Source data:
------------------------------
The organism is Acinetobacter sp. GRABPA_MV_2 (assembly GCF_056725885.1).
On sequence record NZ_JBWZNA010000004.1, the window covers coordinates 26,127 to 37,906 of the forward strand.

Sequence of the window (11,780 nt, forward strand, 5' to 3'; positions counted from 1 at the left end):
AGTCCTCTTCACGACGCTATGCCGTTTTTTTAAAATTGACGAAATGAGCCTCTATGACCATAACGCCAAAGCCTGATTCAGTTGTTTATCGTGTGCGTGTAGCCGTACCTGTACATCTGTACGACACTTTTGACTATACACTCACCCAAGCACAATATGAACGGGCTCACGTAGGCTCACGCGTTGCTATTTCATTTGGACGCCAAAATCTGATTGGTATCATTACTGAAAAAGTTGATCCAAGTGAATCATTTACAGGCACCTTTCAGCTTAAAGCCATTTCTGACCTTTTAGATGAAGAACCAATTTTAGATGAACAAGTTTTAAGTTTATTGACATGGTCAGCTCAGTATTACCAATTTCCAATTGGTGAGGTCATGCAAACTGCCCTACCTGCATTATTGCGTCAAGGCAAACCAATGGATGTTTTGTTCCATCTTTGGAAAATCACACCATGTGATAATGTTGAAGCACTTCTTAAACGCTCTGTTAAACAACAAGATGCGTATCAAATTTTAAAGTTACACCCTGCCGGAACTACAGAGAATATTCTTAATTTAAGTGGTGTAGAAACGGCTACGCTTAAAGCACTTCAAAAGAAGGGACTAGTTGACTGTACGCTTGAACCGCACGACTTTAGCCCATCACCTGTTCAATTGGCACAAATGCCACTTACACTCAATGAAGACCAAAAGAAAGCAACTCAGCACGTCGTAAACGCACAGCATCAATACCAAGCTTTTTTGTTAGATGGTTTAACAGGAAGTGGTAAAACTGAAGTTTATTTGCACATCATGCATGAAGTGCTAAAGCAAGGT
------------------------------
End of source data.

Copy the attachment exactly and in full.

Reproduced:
The organism is Acinetobacter sp. GRABPA_MV_2 (assembly GCF_056725885.1).
On sequence record NZ_JBWZNA010000004.1, the window covers coordinates 26,127 to 37,906 of the forward strand.

Sequence of the window (11,780 nt, forward strand, 5' to 3'; positions counted from 1 at the left end):
AGTCCTCTTCACGACGCTATGCCGTTTTTTTAAAATTGACGAAATGAGCCTCTATGACCATAACGCCAAAGCCTGATTCAGTTGTTTATCGTGTGCGTGTAGCCGTACCTGTACATCTGTACGACACTTTTGACTATACACTCACCCAAGCACAATATGAACGGGCTCACGTAGGCTCACGCGTTGCTATTTCATTTGGACGCCAAAATCTGATTGGTATCATTACTGAAAAAGTTGATCCAAGTGAATCATTTACAGGCACCTTTCAGCTTAAAGCCATTTCTGACCTTTTAGATGAAGAACCAATTTTAGATGAACAAGTTTTAAGTTTATTGACATGGTCAGCTCAGTATTACCAATTTCCAATTGGTGAGGTCATGCAAACTGCCCTACCTGCATTATTGCGTCAAGGCAAACCAATGGATGTTTTGTTCCATCTTTGGAAAATCACACCATGTGATAATGTTGAAGCACTTCTTAAACGCTCTGTTAAACAACAAGATGCGTATCAAATTTTAAAGTTACACCCTGCCGGAACTACAGAGAATATTCTTAATTTAAGTGGTGTAGAAACGGCTACGCTTAAAGCACTTCAAAAGAAGGGACTAGTTGACTGTACGCTTGAACCGCACGACTTTAGCCCATCACCTGTTCAATTGGCACAAATGCCACTTACACTCAATGAAGACCAAAAGAAAGCAACTCAGCACGTCGTAAACGCACAGCATCAATACCAAGCTTTTTTGTTAGATGGTTTAACAGGAAGTGGTAAAACTGAAGTTTATTTGCACATCATGCATGAAGTGCTAAAGCAAGGT